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HarVa trains women from villages in technological skills for several months, and then gives them the opportunity to work at one of its outsourcing centers. Photograph courtesy HarVa
HarVa trains women from villages in technological skills for several months, and then gives them the opportunity to work at one of its outsourcing centers. Photograph courtesy HarVa

HARnessing VAlue of Rural India

The start-up HarVa works to expand India’s outsourcing industry to include rural populations, especially women. 


The rapid development of the outsourcing industry in India’s megacities created a new employment avenue nearly overnight. However, people in rural areas have been mainly overlooked in this rush. One start-up, however, is striving to overcome this.

 

Outsourcing to rural India
HarVa, which seeks to harness the “value of rural India,” aims to expand the country’s massive outsourcing industry to rural communities, while giving women the technical skills they need to be successful in business process outsourcing (BPO). HarVa primarily focuses on skill development, business process outsourcing, community-based farming and microfinance. It has offices in New Delhi, Gurugram, Hyderabad, Pune and New Jersey.

“HarVa currently provides basic services of rural BPOs and consultancy services to Indian and international companies, tailored around rural distribution and product and sales strategies. It also provides consultancy services to the semi-urban and rural players who want to set up entrepreneurial shops,” says Ajay Chaturvedi, founder and chairman of HarVa.

Chaturvedi studied technology management at The Wharton School of the University of Pennsylvania. He also holds a diploma in global leadership and public policy from the John F. Kennedy School of Government in Massachusetts. He worked at Citibank for a few years before pursuing his passion.

 

Finding its way
The idea for HarVa grew out of an observation Chaturvedi made while visiting home, when he was attending graduate school in the United States.

“While in the U.S. in the first decade of the century, every time I traveled back to India, I noticed the increasingly glaring disparity of poverty in urban India—beggars at traffic signals and homeless people, and yet exotic cars, skyscrapers, multitudinous malls and exorbitant luxury. The market had indeed liberalized,” says Chaturvedi.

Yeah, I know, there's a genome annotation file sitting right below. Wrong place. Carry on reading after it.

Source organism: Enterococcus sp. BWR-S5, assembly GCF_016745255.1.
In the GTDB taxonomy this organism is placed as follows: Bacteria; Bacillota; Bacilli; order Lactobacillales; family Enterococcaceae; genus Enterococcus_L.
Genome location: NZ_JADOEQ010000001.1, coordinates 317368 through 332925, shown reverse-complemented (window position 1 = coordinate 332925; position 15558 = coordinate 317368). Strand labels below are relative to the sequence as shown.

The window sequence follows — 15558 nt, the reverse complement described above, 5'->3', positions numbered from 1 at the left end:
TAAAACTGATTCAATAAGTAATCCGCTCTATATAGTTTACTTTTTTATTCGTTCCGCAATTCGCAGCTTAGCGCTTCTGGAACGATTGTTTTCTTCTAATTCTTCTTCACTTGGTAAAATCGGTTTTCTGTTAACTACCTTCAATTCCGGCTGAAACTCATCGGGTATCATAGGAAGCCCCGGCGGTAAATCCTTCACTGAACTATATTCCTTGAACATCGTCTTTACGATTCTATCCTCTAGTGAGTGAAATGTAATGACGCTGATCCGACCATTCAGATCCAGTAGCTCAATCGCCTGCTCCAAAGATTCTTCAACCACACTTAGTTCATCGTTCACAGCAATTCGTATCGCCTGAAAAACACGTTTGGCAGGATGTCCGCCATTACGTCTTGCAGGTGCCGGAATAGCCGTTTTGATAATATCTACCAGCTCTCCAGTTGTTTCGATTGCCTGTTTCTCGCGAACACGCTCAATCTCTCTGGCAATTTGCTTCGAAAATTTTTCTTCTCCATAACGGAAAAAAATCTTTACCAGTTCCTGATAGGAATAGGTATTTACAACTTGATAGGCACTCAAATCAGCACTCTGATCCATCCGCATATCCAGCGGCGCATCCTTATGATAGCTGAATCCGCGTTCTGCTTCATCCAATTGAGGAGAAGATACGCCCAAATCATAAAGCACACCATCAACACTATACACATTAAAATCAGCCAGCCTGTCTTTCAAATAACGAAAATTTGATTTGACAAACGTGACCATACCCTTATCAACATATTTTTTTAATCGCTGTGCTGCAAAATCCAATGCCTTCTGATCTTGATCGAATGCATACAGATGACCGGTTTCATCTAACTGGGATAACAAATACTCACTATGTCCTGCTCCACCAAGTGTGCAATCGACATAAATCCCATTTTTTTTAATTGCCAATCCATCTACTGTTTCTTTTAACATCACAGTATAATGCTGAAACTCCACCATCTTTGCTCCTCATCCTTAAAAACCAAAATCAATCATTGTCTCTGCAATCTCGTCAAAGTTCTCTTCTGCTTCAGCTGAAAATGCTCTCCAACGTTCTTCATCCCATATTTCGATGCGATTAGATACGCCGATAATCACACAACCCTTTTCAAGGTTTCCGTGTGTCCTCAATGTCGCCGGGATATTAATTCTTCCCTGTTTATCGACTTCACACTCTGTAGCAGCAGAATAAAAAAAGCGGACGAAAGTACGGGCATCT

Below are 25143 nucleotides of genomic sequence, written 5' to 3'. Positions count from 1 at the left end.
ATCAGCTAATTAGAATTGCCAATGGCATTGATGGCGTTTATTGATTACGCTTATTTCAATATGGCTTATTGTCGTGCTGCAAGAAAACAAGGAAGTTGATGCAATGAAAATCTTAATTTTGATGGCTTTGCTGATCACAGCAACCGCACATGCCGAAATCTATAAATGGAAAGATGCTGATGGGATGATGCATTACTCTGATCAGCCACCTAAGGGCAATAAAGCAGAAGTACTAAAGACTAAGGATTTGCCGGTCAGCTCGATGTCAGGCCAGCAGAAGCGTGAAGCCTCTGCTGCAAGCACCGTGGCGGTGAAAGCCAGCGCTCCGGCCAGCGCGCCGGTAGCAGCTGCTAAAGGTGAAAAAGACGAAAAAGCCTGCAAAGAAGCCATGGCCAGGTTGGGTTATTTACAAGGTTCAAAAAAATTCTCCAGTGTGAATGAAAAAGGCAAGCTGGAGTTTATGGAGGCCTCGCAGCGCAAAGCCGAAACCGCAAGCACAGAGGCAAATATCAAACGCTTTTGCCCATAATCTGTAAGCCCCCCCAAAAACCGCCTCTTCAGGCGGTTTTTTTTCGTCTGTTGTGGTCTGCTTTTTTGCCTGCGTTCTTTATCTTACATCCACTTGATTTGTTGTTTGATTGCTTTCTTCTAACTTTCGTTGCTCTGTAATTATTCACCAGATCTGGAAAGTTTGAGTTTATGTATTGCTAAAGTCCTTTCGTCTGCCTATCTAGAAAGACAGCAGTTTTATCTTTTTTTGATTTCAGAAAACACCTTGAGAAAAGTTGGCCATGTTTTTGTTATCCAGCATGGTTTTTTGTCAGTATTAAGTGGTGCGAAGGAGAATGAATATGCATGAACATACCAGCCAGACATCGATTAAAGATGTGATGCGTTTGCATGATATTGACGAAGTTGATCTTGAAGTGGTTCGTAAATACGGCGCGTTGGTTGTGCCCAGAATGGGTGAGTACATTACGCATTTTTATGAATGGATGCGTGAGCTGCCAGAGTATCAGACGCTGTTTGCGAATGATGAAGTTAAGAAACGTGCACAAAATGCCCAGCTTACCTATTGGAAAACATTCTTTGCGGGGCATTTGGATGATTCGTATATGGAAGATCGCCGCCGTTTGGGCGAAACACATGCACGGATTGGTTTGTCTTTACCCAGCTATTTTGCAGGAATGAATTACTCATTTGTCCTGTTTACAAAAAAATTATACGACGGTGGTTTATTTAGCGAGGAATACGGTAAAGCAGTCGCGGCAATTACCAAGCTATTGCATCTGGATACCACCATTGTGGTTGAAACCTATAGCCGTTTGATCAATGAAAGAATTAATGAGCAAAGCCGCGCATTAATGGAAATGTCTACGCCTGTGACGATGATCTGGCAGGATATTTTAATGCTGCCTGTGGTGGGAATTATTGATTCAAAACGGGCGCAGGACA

“While still in the corporate world, my heart would yearn to be out in the open,” says Chaturvedi, who was honored by the World Economic Forum as a Young Global Leader in 2013. “I’d bought a farm [in Uttarakhand] while I was still in the U.S. After a few experiments, we grew lemongrass in Uttarakhand and it worked like a charm. However, scaling it was a challenge as capital isn’t easily available on agricultural lands, unless one has scale. It was a catch-22. I was still working with Citibank. So, I started exploring other avenues where we could bring in regular inflow of cash. This is what got me to start thinking about a rural BPO.”

 

Getting women on-board
HarVa was one of the first companies of its kind to focus on rural operations. It trains women from villages in technological skills for several months, and then gives them the opportunity to work at one of its outsourcing centers. Some of them had never seen a computer before, others had never been to an office. Job duties range from data mining to posting ads online, and schedules can be flexible.

“While presenting the concept to one of the villages, [we met] a woman, who had studied only till the eighth grade but was able to memorize and recite the keyboard, four hours after having seen a computer for the first time. That was my eureka moment,” says Chaturvedi. “We trained 500 women in the surrounding region as an outcome, and that’s what resulted in the first all-women rural BPO in the world, in Haryana. That’s a world record in the Limca Book of Records.”

Business process outsourcing centers in rural locations allow women to pursue unique employment opportunities without having to leave home. The centers also offer services and coaching to employees and villagers alike, always focusing on the value villagers have as producers.

 

A producer’s economy
“As a banker and a former strategy consultant, I could see that opportunity in the world’s largest democracy was not just in the consumer market,” says Chaturvedi. “It was yet untapped in it being a producer’s economy. Most FMCG [fast-moving consumer goods] companies only focused on the marginal increase in sales and hit the classic hurdle of trying to sell toothpastes to people who didn’t have food to eat. The more I traveled across the length and breadth of the country, the more I could see the untapped potential of human capital.”

Since the start of the first HarVa BPO center in Tikli Akilampur village near Gurugram in 2010, HarVa has grown into other regions.

“As the HarVa huts expanded, we explored more and learned a lot about the nuances of the rural economy, backbone of Indian culture and the philosophy that drives it,” says Chaturvedi. “Personally, this was a deeply introspective journey, one that took to me to the Himalayas as well.”

 

The Kautilya fellowship
Chaturvedi has now set his sights on an additional opportunity, based on the keen interest of local youth. The new Kautilya Fellowship program aims to bridge the gap between knowledge and experience in development economics by offering the fellows an opportunity to work for a year with HarVa’s corporate, government and academic partners. The fellows also get to publish articles, research papers and blogposts, as well as attend conferences featuring renowned scientists, academicians and entrepreneurs.

 

Candice Yacono is a magazine and newspaper writer based in southern California.


 

 

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